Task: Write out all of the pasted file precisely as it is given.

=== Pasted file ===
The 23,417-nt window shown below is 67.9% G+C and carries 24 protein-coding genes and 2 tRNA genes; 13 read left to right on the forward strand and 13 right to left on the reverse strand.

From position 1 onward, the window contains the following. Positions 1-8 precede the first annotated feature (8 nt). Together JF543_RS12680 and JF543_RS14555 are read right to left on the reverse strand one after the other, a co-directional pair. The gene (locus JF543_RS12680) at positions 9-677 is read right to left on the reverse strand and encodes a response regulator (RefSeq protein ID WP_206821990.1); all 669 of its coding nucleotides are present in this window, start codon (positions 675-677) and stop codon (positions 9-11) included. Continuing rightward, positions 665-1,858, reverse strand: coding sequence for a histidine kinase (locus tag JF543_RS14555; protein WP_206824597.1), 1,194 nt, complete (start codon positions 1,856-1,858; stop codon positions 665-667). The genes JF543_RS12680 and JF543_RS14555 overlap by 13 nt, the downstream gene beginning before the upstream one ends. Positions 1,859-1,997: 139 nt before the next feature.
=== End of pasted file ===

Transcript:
The 23,417-nt window shown below is 67.9% G+C and carries 24 protein-coding genes and 2 tRNA genes; 13 read left to right on the forward strand and 13 right to left on the reverse strand.

From position 1 onward, the window contains the following. Positions 1-8 precede the first annotated feature (8 nt). Together JF543_RS12680 and JF543_RS14555 are read right to left on the reverse strand one after the other, a co-directional pair. The gene (locus JF543_RS12680) at positions 9-677 is read right to left on the reverse strand and encodes a response regulator (RefSeq protein ID WP_206821990.1); all 669 of its coding nucleotides are present in this window, start codon (positions 675-677) and stop codon (positions 9-11) included. Continuing rightward, positions 665-1,858, reverse strand: coding sequence for a histidine kinase (locus tag JF543_RS14555; protein WP_206824597.1), 1,194 nt, complete (start codon positions 1,856-1,858; stop codon positions 665-667). The genes JF543_RS12680 and JF543_RS14555 overlap by 13 nt, the downstream gene beginning before the upstream one ends. Positions 1,859-1,997: 139 nt before the next feature.